Burden of schoolbags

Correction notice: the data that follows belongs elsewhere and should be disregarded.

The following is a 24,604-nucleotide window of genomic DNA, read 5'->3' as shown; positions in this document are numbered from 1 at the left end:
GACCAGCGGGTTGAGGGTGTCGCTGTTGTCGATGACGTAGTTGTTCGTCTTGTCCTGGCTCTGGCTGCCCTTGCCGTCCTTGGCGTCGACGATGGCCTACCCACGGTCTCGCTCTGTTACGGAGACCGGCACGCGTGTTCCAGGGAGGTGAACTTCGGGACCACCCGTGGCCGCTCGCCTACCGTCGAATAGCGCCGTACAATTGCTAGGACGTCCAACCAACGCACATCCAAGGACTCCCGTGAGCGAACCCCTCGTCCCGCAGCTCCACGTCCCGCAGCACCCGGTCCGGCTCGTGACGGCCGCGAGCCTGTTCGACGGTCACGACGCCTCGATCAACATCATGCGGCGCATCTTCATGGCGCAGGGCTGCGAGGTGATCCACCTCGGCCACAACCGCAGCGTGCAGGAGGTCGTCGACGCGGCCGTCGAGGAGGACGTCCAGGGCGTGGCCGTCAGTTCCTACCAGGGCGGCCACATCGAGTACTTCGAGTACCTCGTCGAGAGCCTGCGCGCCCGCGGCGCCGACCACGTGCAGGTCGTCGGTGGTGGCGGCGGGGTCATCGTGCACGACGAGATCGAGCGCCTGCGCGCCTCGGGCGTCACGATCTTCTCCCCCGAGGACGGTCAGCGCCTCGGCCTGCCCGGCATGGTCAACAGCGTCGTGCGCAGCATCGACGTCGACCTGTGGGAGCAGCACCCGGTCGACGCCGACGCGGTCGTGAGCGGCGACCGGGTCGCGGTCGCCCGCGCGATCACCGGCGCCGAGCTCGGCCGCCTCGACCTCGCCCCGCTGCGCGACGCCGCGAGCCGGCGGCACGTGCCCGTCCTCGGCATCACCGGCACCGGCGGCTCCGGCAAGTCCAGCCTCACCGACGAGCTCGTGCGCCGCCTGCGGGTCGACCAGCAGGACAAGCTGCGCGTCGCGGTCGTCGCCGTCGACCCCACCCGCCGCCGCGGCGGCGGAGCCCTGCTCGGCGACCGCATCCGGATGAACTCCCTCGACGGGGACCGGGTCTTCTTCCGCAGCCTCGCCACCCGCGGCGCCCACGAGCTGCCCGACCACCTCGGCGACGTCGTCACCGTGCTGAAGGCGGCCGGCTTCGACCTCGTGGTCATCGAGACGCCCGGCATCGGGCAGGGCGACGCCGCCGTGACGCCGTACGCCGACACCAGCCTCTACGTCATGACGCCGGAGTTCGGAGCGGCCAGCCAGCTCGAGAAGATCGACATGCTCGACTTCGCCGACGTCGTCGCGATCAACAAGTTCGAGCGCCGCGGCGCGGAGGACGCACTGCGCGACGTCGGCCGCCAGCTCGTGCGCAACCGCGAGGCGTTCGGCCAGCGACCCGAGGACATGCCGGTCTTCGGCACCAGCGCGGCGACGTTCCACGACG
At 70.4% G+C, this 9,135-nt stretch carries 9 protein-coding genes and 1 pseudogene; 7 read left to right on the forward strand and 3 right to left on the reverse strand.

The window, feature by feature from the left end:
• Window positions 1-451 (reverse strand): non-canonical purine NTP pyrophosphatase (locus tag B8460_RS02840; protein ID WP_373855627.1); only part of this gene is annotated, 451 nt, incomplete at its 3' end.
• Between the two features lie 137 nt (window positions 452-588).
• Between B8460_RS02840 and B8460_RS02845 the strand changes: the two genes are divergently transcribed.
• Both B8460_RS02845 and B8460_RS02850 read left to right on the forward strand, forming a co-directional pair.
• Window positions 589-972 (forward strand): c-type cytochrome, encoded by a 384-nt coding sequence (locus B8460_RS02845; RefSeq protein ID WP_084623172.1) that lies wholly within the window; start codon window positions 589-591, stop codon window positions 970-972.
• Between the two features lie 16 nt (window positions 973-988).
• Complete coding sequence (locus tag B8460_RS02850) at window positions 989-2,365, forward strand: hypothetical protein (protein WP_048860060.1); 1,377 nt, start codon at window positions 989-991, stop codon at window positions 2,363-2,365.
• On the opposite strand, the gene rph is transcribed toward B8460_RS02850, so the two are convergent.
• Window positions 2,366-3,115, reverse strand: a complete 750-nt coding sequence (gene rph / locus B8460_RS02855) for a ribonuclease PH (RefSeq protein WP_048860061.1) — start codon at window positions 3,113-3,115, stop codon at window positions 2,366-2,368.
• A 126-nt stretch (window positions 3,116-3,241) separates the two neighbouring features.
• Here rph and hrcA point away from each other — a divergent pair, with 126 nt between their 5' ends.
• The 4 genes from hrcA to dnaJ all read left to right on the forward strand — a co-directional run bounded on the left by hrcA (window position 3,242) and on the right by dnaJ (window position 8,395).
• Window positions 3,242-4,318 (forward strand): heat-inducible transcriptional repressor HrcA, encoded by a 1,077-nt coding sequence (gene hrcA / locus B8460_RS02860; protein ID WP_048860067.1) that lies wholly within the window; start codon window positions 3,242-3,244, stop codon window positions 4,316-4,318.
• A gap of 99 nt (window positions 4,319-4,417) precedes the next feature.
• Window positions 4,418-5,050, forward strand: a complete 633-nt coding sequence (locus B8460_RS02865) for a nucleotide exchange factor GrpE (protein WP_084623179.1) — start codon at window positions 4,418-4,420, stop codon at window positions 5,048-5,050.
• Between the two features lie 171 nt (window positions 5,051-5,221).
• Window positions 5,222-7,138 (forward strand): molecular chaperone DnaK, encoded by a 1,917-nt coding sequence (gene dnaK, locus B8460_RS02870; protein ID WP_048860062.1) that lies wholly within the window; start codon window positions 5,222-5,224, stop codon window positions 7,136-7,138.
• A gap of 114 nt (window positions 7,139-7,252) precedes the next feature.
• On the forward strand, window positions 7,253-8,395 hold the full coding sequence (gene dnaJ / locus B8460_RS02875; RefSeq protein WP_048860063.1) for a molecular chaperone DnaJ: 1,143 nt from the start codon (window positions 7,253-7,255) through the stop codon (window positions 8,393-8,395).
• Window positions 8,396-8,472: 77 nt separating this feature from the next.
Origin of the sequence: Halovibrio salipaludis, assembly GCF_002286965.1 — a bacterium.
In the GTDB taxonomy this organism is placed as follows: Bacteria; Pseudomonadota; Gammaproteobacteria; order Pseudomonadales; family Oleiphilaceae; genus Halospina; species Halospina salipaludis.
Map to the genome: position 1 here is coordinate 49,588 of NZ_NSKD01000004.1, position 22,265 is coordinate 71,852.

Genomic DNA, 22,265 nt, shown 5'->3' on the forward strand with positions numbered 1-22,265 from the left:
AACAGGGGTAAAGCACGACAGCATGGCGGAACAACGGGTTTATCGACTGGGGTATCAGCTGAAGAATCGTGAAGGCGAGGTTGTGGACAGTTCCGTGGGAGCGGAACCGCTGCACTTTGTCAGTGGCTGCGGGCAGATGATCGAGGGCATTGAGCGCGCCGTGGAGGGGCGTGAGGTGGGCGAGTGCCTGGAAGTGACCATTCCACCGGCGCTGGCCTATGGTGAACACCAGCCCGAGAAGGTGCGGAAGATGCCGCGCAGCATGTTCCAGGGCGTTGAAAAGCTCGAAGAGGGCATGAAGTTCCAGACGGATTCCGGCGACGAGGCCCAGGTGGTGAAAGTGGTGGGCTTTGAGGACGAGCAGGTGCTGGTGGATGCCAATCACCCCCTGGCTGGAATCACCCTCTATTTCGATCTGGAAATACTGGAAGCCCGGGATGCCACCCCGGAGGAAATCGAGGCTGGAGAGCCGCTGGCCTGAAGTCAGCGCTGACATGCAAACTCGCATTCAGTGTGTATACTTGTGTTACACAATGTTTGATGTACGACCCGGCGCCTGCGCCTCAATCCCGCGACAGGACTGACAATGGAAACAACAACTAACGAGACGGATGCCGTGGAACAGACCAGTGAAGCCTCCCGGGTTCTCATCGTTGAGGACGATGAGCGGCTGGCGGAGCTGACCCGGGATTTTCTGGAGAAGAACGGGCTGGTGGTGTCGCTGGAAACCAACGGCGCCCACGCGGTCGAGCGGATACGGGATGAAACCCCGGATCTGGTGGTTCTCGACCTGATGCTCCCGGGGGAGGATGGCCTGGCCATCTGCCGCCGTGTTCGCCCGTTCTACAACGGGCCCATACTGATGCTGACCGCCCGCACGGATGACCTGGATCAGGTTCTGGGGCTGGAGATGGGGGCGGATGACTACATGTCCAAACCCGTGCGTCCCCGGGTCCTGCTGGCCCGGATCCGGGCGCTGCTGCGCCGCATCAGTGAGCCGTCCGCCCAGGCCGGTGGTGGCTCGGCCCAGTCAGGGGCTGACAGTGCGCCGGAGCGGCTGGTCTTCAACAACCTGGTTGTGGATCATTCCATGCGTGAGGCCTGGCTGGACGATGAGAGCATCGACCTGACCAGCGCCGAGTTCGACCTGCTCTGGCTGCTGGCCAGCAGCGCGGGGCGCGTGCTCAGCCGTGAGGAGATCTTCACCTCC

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It is very unfortunate that most schools across Assam have not bothered to follow the guidelines issued by the Union Ministry of Human Resource Development that have specified the maximum limit of weight of schoolbags for students of different classes. The guidelines were issued by the Ministry in November itself had fixed the new limit for the weight of schoolbags as follows – Class I and II (1.5 kg), Class III to V (2-3 kg), Class VI and VII (4 kg), Class VIII and IX (4.5 kg) and Class X (5 kg). The Union Ministry of Human Resource Development had also asked the states to come up with regulations that limit the weight of school bags depending upon the classes they are in. The Union Ministry’s circular sent to the education department authorities of all the states had particularly requested all state school departments to formulate guidelines that can regulate the weight of the school bags that are carried by the students. While the Union ministry had considered heavy weights on the back of children as extremely harmful for their health, the circular had also stated that according to the new rules, students of Class I and II should not be given any homework, while no student, irrespective of class, should be asked to bring additional books and extra materials to school. According to experts, the maximum weight a child should carry is one-tenth or ten per cent of his or her body weight including all things like water-bottles and tiffin-boxes, etc. Carrying very heavy backpacks can lead to musculoskeletal problems, especially if children carry the bag on one shoulder. Experts say that carrying a heavy schoolbag on one shoulder puts extra pressure on one side of the body, thus tilting the spine. Moreover, keeping the bag down and then lifting it again is more dangerous for a growing spine than continuously walking with static weight. School authorities must understand through common sense that a child has to lean forward to carry a heavy bag, which in turn leads to developing a bad posture. The spine is a stack of bones called the vertebral column with the bones separated by a cartilage called the inter-vertebral disk, which is held upright by the muscles and ligaments around it. The excess weight exerts undue stress on the muscles, ligaments and disk, in the process increasing the risk of damaging them. The alignment of the column is also disturbed causing it to bend, mostly forward or sideways. Moreover, carrying heavy bags can also have an adverse impact on the nervous system of the child, apart from lasting damage like spinal deformities as skeletal frames are not fully formed in human bodies at such a young age. While the immediate ill-effects of a heavy schoolbag include pain in the back, neck and shoulder along with tingling, numbness and weakness in the hands, and an early development of poor posture, the list of long-term ill-effects is pretty long. It includes strain on the neck and shoulder leading to headaches, damage to the spine giving rise to problems like kyphosis (hunched back or spine bent forward), scoliosis (spine bent sideways), reduced breathing capacity due to pressure on the lungs resulting from a forward or sideways bent posture, back pains and muscle spasms as young adults which can be traced back to heavy schoolbags, permanent damage these growth centres leading to stunted or abnormal growth of the bones of the child, and so on.